Climate Change to Damage U.S. Economy, Increase Inequality
Unmitigated climate change will make the United States poorer and more unequal, according to a study published June 29 in the journal Science. The poorest third of counties could sustain economic damage costing as much as 20 percent of their income if warming proceeds unabated.
States in the South and lower Midwest, which tend to be poor and hot already, will lose the most, with economic opportunity traveling northward and westward. Colder and richer counties along the northern border and in the Rockies could benefit the most as health, agriculture and energy costs are projected to improve.
Overall, the study — whose authors include Michael Oppenheimer, Princeton’s Albert G. Milbank Professor of Geosciences and International Affairs and the Princeton Environmental Institute, and Ph.D. student DJ Rasmussen — projects losses, economic restructuring and widening inequality. The study was led by Solomon Hsiang of the University of California-Berkeley, Robert Kopp of Rutgers University-New Brunswick, Amir Jina of the University of Chicago, and James Rising, also of UC-Berkeley. Earlier, Hsiang and Kopp worked with Oppenheimer as postdoctoral fellows in the Woodrow Wilson School of Public and International Affairs’ Program in Science, Technology and Environmental Policy, where Rasmussen is doing his studies.
“Unmitigated climate change will be very expensive for huge regions of the United States,” said Hsiang, Chancellor’s Associate Professor of Public Policy at UC-Berkeley. “If we continue on the current path, our analysis indicates it may result in the largest transfer of wealth from the poor to the rich in the country’s history.”
The pioneering study may settle the debate over whether climate change will help or hurt the U.S. economy, being the first to use state-of-the-art statistical methods and 116 climate projections developed by scientists around the world to price the impacts of climate change the way the insurance industry or an investor would, comparing risks and rewards.
“These new empirical approaches have revolutionized the estimation of climate impacts in less than a decade, and this study is the culmination of the first comprehensive application of these methods to the U.S. economy,” Oppenheimer said.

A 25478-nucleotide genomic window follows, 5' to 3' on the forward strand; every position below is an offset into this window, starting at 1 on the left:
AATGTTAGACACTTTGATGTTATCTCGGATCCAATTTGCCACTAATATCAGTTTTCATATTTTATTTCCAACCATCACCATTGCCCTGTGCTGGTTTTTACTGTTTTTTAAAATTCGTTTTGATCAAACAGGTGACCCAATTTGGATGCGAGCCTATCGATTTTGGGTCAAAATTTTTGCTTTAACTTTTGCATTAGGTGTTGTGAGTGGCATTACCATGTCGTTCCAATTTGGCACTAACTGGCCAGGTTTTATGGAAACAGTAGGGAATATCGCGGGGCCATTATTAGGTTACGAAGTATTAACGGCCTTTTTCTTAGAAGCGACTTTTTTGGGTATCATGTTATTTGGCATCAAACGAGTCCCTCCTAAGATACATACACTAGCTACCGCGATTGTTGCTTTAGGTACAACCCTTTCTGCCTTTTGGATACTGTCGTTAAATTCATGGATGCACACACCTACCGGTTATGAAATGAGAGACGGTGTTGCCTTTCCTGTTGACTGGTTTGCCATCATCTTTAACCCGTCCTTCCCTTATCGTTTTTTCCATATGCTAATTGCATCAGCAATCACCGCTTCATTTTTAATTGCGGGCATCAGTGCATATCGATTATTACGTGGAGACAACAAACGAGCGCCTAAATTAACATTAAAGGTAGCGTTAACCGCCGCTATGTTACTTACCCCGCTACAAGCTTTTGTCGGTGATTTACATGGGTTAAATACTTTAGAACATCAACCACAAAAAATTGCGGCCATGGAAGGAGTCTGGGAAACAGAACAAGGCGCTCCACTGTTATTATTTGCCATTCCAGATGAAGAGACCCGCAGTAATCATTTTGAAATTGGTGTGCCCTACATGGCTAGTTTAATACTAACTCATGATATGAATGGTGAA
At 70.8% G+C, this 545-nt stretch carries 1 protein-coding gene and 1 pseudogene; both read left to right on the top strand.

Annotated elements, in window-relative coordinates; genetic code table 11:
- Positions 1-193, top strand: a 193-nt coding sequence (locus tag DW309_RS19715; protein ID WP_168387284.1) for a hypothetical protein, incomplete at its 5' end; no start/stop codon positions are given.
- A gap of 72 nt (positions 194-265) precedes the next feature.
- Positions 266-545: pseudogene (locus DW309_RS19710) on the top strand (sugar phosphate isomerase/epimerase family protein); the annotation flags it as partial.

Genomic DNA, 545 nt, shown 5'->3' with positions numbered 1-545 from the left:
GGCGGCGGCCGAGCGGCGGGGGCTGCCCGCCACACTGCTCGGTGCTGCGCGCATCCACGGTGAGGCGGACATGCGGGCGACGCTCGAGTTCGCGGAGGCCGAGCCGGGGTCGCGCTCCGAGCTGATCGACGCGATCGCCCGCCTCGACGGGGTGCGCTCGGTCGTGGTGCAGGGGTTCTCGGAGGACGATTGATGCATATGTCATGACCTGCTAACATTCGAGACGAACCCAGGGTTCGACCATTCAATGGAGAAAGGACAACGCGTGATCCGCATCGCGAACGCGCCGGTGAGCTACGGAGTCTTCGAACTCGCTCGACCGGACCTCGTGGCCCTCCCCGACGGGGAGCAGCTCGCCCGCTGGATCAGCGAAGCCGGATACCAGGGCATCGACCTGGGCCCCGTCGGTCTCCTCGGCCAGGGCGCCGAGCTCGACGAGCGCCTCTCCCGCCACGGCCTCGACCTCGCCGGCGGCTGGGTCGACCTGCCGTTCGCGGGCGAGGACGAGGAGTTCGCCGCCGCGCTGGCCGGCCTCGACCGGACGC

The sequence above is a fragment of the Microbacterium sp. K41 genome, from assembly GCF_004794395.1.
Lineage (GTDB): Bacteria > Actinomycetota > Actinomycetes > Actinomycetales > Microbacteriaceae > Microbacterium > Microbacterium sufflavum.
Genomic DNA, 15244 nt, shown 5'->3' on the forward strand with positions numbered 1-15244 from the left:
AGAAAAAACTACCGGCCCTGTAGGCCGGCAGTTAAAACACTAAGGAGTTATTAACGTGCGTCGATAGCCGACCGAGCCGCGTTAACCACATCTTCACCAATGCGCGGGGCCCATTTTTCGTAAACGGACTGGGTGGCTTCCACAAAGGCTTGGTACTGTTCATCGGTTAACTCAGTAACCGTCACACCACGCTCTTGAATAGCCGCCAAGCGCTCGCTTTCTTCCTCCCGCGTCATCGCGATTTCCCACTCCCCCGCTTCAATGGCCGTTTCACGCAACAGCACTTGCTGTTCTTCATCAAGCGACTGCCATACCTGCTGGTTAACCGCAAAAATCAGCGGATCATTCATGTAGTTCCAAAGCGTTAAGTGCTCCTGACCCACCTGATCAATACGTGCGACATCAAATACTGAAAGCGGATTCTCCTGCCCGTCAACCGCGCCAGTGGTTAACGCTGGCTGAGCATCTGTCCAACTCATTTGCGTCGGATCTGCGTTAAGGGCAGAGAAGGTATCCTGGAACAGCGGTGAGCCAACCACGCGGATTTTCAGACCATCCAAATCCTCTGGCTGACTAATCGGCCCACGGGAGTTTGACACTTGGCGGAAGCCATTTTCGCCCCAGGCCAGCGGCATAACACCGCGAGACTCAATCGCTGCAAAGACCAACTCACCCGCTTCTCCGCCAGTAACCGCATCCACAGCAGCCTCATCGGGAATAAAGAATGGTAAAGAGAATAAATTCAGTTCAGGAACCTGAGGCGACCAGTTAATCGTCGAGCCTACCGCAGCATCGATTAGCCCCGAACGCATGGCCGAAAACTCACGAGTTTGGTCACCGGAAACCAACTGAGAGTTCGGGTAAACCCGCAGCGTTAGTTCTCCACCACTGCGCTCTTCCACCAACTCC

The team of economists and climate scientists computed the real-world costs and benefits: how agriculture, crime, health, energy demand, labor and coastal communities will be affected by higher temperatures, changing rainfall, rising seas and intensifying hurricanes.
“In the absence of major efforts to reduce emissions and strengthen resilience, the Gulf Coast will take a massive hit,” said Kopp, a professor of Earth and planetary sciences at Rutgers. “Its exposure to sea-level rise — made worse by potentially stronger hurricanes — poses a major risk to its communities. Increasingly extreme heat will drive up violent crime, slow down workers, amp up air conditioning costs, and threaten people’s lives.”
Rasmussen said that quantifying the costs of climate change early on may encourage preventative efforts to reduce future risks, including those along the coastline.
“By equipping coastal managers with estimates of the costs that might result from sea-level rise, they may be better prepared to weigh the decision to invest in flood protection against continuing to ignore the problem,” he said.
If emissions growth is not slowed, then the resulting 6-10 degrees Fahrenheit (3-5 degrees C) of warming above 19th-century levels projected for the last two decades of this century will have costs on par with the Great Recession — except they will not go away afterward and damages for poor regions will be many times larger.
“The ‘hidden costs’ of carbon dioxide emissions are no longer hidden, since now we can see them clearly in the data,” said Jina, a postdoctoral scholar in the Department of Economics at Chicago. “The emissions coming out of our cars and power plants are reshaping the American economy. Here in the Midwest, we may see agricultural losses similar to the Dustbowl of the 1930s.”
The study is the first of its kind to price warming using data and evidence accumulated by the research community over decades. From this data, the team estimates that for each 1 degree Fahrenheit (0.55 degree C) increase in global temperatures, the U.S. economy loses about 0.7 percent of Gross Domestic Product, with each degree of warming costing more than the last. This metric can help the country manage climate change as it does other systematic economic risks, as in the way the Federal Reserve uses interest rates to manage the risk of recession.
“We could not have done this study without the ongoing revolution in big data and computing,” said Rising, a Ciriacy-Wantrup Postdoctoral Fellow at UC-Berkeley, describing the 29,000 simulations of the national economy run for the project. “For the first time in history, we can use these tools to peer ahead into the future. We are making decisions today about the kinds of lives we and our children want to lead. Had the computing revolution come 20 years later, we wouldn’t be able to see the economic hole we’re digging for ourselves.”
Hsiang, Kopp, Jina, Rising, Rasmussen and several of their co-authors are members of the Climate Impact Lab, a consortium that is building upon the study’s trailblazing approach to compute climate risks around the world.
Co-authors of the study also include Michael Delgado, Shashank Mohan, Kate Larsen and Trevor Houser of the economic analysis firm Rhodium Group, and Robert Muir-Wood and Paul Wilson of the risk modeling and data analytics company RMS.
The research was funded by grants from the National Science Foundation, the U.S. Department of Energy, Skoll Global Threats Fund, and a nonpartisan grant awarded jointly by Bloomberg Philanthropies, the Office of Hank Paulson and Next Generation.